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Nails, Better than Cash

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During the early days of American history nails were so sought after that a house was burned to the ground when it became vacant so that the ashes could be sifted through for every last nail. Nails eventually became more valuable than American currency itself. A similar turn of events led Scotland to also use nails as a form of currency at some point in time.
Thomas Jefferson, despite his antislavery facade, used slave children to make nails. Rumor has it that the sale of these made up most of his profits.
The reason nails were so costly in the first place was the effort required to make them. So called wrought nails (meaning shaped by hammering) needed to be individually hammered out by blacksmiths. This was standard procedure all the way up to the late 1700s. Necessity and the Industrial Revolution created a mechanical process by which multiple nails could be cut at a speed that put many blacksmiths out of business. By the 1850s, 2 men were able to operate a machine that produced about 3000 nails in just one minute.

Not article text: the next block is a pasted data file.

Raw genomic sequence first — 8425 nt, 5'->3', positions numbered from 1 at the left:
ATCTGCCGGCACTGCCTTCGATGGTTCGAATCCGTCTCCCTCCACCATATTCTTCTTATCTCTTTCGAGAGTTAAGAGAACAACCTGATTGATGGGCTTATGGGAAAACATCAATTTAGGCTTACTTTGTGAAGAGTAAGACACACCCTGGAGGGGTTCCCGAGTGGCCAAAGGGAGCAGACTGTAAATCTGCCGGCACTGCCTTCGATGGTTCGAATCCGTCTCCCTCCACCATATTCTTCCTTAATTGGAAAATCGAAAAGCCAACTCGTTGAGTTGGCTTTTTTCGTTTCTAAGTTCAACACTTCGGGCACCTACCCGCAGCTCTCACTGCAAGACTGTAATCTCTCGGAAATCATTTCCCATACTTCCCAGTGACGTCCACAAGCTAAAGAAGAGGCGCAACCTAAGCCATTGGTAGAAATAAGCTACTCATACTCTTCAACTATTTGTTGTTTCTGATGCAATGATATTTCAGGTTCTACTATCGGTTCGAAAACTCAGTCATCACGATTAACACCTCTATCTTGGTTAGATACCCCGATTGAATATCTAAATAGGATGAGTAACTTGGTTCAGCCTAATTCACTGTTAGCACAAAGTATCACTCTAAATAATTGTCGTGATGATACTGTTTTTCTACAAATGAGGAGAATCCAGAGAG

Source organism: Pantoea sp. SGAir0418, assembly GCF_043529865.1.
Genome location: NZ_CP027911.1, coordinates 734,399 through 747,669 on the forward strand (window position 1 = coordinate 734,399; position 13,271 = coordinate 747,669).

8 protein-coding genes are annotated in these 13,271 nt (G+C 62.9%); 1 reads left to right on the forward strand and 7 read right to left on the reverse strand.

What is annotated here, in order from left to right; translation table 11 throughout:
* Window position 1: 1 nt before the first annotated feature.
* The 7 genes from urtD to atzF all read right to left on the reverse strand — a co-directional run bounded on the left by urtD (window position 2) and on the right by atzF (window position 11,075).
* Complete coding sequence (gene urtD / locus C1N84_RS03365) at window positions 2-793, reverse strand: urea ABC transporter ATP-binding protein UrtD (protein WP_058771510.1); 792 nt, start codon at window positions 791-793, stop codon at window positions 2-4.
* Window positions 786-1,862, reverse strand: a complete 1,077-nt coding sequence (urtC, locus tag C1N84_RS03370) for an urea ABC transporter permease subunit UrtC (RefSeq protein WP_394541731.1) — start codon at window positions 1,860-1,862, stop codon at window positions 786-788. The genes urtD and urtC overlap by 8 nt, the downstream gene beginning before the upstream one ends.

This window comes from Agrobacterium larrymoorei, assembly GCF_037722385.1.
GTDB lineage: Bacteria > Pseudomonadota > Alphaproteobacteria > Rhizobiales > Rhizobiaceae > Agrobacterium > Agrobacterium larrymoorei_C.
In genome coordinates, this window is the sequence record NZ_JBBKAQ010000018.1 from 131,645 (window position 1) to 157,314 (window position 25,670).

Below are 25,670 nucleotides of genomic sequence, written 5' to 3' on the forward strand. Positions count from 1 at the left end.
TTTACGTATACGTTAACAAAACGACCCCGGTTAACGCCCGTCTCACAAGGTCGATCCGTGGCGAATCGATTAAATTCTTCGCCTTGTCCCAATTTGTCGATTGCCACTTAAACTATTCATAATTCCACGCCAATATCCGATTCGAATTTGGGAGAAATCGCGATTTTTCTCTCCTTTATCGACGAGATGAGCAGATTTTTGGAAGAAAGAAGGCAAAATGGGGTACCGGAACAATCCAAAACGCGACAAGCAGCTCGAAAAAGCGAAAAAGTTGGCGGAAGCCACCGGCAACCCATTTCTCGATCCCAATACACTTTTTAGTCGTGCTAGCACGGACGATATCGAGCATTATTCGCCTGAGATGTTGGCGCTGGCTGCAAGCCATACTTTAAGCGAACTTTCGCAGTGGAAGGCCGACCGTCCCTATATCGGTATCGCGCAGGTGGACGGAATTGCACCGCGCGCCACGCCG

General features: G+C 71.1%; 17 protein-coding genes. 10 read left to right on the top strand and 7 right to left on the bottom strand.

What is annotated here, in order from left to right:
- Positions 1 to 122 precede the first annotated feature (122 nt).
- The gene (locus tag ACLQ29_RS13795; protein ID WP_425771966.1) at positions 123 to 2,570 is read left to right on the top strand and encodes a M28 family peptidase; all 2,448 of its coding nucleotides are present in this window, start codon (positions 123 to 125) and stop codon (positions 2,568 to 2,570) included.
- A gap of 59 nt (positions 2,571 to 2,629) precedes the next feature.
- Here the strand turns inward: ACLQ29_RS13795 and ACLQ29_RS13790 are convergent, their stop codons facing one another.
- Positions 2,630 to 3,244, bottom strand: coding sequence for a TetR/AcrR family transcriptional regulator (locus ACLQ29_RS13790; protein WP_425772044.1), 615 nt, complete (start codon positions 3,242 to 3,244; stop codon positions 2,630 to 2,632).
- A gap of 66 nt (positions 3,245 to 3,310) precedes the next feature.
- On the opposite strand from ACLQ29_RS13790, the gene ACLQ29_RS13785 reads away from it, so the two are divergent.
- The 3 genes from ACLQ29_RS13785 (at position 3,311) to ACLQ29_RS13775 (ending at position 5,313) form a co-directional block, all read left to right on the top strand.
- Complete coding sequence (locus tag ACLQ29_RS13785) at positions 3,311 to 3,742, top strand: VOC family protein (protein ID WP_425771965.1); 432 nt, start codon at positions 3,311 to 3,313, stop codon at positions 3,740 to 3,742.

Necessity later introduced the galvanization of nails. This is a zinc coating that aids in preventing/reducing decay.
Nail lengths are a little confusing. Their unit of measurement is called the penny. Oddly enough, penny is abbreviated by a lowercase d. The d comes from the denarius, the Roman equivalent to the modern quarter (USD). History is not sure weather the correlation is due to the coin's weight, size, or what have you. 2d is equal to 1 inch. Add another d (3d) and you have a nail an inch and quarter in length. The system further complicates itself once you pass 16d and so on.

 

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